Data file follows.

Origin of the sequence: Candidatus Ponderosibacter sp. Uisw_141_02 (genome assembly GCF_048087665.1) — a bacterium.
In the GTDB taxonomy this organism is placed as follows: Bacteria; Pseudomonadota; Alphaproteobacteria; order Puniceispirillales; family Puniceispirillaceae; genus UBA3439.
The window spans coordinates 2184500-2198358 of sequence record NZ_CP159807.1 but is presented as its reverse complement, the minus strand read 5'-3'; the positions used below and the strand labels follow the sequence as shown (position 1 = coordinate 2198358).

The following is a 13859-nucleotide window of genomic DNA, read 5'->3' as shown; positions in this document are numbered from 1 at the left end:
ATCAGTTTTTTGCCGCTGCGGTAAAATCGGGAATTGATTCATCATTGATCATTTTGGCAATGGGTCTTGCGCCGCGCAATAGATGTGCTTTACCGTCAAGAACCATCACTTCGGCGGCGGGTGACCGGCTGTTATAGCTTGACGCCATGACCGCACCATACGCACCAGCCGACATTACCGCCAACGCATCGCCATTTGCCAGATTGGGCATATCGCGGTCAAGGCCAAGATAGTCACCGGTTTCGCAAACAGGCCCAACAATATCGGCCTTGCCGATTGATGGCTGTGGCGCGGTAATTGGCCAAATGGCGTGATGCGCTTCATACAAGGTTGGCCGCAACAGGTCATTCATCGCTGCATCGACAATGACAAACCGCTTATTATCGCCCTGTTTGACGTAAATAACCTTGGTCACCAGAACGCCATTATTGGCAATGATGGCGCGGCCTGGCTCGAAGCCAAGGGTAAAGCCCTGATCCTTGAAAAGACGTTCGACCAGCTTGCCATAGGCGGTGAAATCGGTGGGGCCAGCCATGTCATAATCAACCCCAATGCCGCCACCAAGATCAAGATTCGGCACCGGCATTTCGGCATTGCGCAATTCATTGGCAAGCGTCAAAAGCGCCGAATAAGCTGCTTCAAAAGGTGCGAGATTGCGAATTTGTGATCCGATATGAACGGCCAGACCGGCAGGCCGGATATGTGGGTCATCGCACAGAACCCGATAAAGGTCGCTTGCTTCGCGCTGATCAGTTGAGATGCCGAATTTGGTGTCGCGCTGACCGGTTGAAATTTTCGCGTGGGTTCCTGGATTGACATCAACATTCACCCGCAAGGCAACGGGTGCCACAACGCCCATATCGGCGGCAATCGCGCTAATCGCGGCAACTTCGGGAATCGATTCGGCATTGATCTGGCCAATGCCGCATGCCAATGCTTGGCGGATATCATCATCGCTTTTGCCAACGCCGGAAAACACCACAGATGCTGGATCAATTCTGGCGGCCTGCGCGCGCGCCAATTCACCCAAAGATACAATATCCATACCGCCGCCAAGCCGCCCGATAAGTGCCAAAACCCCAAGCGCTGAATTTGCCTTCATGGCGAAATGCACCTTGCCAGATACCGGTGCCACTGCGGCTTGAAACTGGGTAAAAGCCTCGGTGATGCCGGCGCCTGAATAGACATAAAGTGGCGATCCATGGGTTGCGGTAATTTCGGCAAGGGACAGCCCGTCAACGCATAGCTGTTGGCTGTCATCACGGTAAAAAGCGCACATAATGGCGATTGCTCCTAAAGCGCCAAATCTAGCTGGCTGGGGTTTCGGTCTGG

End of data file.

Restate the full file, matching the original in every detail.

Origin of the sequence: Candidatus Ponderosibacter sp. Uisw_141_02 (genome assembly GCF_048087665.1) — a bacterium.
In the GTDB taxonomy this organism is placed as follows: Bacteria; Pseudomonadota; Alphaproteobacteria; order Puniceispirillales; family Puniceispirillaceae; genus UBA3439.
The window spans coordinates 2184500-2198358 of sequence record NZ_CP159807.1 but is presented as its reverse complement, the minus strand read 5'-3'; the positions used below and the strand labels follow the sequence as shown (position 1 = coordinate 2198358).

The following is a 13859-nucleotide window of genomic DNA, read 5'->3' as shown; positions in this document are numbered from 1 at the left end:
ATCAGTTTTTTGCCGCTGCGGTAAAATCGGGAATTGATTCATCATTGATCATTTTGGCAATGGGTCTTGCGCCGCGCAATAGATGTGCTTTACCGTCAAGAACCATCACTTCGGCGGCGGGTGACCGGCTGTTATAGCTTGACGCCATGACCGCACCATACGCACCAGCCGACATTACCGCCAACGCATCGCCATTTGCCAGATTGGGCATATCGCGGTCAAGGCCAAGATAGTCACCGGTTTCGCAAACAGGCCCAACAATATCGGCCTTGCCGATTGATGGCTGTGGCGCGGTAATTGGCCAAATGGCGTGATGCGCTTCATACAAGGTTGGCCGCAACAGGTCATTCATCGCTGCATCGACAATGACAAACCGCTTATTATCGCCCTGTTTGACGTAAATAACCTTGGTCACCAGAACGCCATTATTGGCAATGATGGCGCGGCCTGGCTCGAAGCCAAGGGTAAAGCCCTGATCCTTGAAAAGACGTTCGACCAGCTTGCCATAGGCGGTGAAATCGGTGGGGCCAGCCATGTCATAATCAACCCCAATGCCGCCACCAAGATCAAGATTCGGCACCGGCATTTCGGCATTGCGCAATTCATTGGCAAGCGTCAAAAGCGCCGAATAAGCTGCTTCAAAAGGTGCGAGATTGCGAATTTGTGATCCGATATGAACGGCCAGACCGGCAGGCCGGATATGTGGGTCATCGCACAGAACCCGATAAAGGTCGCTTGCTTCGCGCTGATCAGTTGAGATGCCGAATTTGGTGTCGCGCTGACCGGTTGAAATTTTCGCGTGGGTTCCTGGATTGACATCAACATTCACCCGCAAGGCAACGGGTGCCACAACGCCCATATCGGCGGCAATCGCGCTAATCGCGGCAACTTCGGGAATCGATTCGGCATTGATCTGGCCAATGCCGCATGCCAATGCTTGGCGGATATCATCATCGCTTTTGCCAACGCCGGAAAACACCACAGATGCTGGATCAATTCTGGCGGCCTGCGCGCGCGCCAATTCACCCAAAGATACAATATCCATACCGCCGCCAAGCCGCCCGATAAGTGCCAAAACCCCAAGCGCTGAATTTGCCTTCATGGCGAAATGCACCTTGCCAGATACCGGTGCCACTGCGGCTTGAAACTGGGTAAAAGCCTCGGTGATGCCGGCGCCTGAATAGACATAAAGTGGCGATCCATGGGTTGCGGTAATTTCGGCAAGGGACAGCCCGTCAACGCATAGCTGTTGGCTGTCATCACGGTAAAAAGCGCACATAATGGCGATTGCTCCTAAAGCGCCAAATCTAGCTGGCTGGGGTTTCGGTCTGG